For the past several months, I have been trying to find my footing in Iceland. It’s not a matter of falling in love with the country or failing to, rather it is a case of trying to find my place here. Though the things that are keeping me here are temporary, I want to make the reasons for staying for any length of time clear and plausible, and to make the stay itself enjoyable. What am I doing here, and what does it mean to me? Doesn’t everyone ask that?
I’ve been pondering the question, but coming to the same lack of an answer all this semester. The returning daylight notwithstanding, I have been discontent, even morose, about it all. Taking a weekend to visit a friend who runs the Icelandic Emigration Center in Hofsos was a much needed break, but also a necessary change of perspective.
Hofsos, a tiny town, houses a proportionally immense museum. I spent two days just wandering through its buildings, and I could have gone back and seen more, or at least read it over again the better to remember it. Larger than expected, as well, are the mountains, the views unobstructed for miles and miles as the sun turns the snow pink, gold, or blue. Every morning, I went for a walk before devoting myself to the Center for the rest of the day, or to reading, as it really was cold and I could have read by the window with a hot drink for longer than I care to admit. The colours and the purity of the light were unlike what I have seen here, and it was quiet, but for the waves and the birds!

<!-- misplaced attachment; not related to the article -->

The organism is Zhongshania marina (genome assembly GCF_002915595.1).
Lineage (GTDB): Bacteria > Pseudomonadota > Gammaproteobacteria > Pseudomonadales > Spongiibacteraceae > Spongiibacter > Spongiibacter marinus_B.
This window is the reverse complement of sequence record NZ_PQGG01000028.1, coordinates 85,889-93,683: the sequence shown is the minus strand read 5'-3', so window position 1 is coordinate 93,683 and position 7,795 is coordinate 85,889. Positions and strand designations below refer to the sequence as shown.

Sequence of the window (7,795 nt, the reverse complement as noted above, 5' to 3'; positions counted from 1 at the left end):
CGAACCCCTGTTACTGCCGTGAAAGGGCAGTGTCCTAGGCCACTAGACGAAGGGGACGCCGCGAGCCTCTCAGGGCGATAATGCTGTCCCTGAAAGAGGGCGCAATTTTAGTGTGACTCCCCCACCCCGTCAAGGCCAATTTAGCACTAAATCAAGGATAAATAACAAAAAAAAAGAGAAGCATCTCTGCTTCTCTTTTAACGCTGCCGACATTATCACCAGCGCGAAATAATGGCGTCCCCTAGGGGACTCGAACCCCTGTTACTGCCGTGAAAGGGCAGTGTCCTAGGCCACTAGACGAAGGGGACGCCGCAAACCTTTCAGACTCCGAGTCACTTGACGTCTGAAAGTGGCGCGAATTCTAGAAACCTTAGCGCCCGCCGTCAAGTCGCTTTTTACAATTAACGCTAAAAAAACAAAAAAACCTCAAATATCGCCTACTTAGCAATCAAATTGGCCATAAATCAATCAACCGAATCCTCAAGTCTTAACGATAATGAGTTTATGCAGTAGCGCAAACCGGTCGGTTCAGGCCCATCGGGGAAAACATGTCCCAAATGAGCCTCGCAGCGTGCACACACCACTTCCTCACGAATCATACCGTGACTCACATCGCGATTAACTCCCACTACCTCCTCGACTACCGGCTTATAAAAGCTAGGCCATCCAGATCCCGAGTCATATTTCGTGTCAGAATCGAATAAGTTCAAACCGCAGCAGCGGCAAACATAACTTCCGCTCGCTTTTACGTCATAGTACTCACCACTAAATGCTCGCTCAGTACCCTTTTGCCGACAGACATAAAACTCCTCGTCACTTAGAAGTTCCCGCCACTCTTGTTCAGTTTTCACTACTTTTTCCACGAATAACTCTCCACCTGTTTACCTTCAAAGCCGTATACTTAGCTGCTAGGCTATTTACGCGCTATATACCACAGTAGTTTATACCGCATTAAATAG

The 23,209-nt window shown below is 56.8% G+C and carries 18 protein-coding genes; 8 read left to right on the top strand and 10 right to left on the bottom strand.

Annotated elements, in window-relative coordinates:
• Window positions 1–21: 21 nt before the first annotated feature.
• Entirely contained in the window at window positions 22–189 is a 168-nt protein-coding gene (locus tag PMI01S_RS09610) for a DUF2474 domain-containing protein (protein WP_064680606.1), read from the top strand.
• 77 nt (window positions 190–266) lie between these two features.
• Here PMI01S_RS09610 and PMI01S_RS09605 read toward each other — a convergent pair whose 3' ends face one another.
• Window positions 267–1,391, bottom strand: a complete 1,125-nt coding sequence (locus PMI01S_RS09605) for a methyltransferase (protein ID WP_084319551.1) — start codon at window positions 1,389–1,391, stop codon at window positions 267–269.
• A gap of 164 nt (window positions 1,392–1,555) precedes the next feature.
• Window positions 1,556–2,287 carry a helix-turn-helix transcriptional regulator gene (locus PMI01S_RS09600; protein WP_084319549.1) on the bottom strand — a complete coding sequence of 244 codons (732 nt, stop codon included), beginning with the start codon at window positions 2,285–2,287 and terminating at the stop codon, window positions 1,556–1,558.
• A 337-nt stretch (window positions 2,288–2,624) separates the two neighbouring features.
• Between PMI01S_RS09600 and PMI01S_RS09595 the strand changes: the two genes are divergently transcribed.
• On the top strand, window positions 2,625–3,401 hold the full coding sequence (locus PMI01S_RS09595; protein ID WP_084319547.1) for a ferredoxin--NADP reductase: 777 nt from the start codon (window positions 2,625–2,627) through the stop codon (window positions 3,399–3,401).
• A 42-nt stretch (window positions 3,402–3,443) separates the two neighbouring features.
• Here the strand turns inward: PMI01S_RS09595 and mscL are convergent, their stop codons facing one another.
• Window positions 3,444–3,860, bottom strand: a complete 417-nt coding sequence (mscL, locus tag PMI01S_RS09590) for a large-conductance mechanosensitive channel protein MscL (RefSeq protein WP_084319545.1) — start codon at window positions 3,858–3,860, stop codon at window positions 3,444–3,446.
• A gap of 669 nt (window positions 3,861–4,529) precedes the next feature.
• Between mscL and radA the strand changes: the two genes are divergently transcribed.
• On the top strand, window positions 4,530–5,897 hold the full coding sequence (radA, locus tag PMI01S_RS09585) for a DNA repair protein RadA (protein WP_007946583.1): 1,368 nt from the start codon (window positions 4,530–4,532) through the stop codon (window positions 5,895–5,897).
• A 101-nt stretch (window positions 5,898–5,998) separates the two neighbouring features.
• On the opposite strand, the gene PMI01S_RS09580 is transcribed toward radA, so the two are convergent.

Though I still can hardly call myself at home in Reykjavik, there was something about the north, and the hospitality of its people, the clear lines of the mountains against a starry sky, and the morning sun on the black beach, that served as a reminder. This place is beautiful, and rich in stories. There is so much to see, and to learn, beyond the daily rounds of campus.